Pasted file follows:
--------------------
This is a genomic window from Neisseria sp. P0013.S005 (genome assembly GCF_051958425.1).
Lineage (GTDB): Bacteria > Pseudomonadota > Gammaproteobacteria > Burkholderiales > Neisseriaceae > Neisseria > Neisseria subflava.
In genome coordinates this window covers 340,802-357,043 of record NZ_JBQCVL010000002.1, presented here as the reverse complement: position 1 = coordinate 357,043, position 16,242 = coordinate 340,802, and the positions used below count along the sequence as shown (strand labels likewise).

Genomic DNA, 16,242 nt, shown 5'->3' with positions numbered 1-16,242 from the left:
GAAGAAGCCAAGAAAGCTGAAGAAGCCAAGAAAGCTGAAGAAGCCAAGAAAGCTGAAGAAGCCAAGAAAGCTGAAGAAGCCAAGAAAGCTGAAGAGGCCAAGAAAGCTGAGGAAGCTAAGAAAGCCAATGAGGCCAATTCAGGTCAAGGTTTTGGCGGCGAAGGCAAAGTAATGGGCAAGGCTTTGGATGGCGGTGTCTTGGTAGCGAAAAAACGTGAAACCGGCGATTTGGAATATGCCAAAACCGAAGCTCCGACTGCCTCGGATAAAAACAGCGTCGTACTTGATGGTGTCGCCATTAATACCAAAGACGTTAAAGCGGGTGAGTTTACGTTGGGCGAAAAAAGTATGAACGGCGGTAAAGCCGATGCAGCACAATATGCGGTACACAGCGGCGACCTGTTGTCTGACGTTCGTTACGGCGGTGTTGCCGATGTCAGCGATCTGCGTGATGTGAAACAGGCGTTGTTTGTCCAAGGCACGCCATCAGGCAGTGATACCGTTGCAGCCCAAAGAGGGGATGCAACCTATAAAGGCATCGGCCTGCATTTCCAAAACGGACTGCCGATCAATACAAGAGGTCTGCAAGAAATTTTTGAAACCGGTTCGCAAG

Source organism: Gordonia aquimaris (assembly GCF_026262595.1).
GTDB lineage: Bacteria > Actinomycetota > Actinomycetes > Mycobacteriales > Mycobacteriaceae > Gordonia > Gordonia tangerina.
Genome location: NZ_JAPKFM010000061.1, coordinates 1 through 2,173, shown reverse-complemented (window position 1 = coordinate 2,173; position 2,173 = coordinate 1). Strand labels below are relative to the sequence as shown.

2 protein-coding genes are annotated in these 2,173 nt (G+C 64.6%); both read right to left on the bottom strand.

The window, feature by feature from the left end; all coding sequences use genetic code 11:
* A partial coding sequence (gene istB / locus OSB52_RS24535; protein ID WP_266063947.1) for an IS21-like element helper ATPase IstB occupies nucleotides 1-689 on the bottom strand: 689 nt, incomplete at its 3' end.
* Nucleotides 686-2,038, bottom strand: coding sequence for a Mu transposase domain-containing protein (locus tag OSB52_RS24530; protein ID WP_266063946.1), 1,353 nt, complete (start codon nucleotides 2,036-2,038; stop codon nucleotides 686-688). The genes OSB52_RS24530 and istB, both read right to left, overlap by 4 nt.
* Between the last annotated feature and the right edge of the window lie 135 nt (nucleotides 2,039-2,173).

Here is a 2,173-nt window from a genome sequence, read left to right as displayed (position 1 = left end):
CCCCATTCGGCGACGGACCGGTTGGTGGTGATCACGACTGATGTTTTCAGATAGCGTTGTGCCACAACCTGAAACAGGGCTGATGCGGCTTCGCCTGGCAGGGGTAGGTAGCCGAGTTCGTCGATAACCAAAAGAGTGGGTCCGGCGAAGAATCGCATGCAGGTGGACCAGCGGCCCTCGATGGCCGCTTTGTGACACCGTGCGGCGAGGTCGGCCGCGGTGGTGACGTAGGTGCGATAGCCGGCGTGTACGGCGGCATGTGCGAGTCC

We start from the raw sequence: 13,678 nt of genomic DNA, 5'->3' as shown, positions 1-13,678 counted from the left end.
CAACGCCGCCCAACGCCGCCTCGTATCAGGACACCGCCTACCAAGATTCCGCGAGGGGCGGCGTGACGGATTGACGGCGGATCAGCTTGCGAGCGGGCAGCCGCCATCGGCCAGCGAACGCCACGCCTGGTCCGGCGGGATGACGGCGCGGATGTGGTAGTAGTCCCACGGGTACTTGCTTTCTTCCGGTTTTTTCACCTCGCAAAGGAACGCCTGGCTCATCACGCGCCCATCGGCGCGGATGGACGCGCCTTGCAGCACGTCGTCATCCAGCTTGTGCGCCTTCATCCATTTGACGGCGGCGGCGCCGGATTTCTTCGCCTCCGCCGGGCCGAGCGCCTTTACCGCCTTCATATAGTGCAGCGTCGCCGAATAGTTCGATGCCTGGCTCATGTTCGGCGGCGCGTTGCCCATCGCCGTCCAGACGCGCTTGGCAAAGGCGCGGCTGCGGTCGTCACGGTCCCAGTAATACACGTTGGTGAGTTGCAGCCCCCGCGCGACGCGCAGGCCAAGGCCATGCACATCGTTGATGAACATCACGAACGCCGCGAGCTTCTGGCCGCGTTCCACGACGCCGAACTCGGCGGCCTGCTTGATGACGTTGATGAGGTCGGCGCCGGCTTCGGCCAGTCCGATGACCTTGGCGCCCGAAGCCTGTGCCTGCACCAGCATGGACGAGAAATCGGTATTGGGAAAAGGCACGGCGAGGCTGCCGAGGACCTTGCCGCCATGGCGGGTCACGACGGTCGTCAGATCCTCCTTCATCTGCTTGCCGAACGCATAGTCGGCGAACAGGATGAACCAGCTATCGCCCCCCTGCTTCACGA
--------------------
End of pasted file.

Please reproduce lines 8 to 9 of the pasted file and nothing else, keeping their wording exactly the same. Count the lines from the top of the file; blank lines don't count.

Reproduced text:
Genome location: NZ_JAPKFM010000061.1, coordinates 1 through 2,173, shown reverse-complemented (window position 1 = coordinate 2,173; position 2,173 = coordinate 1). Strand labels below are relative to the sequence as shown.

2 protein-coding genes are annotated in these 2,173 nt (G+C 64.6%); both read right to left on the bottom strand.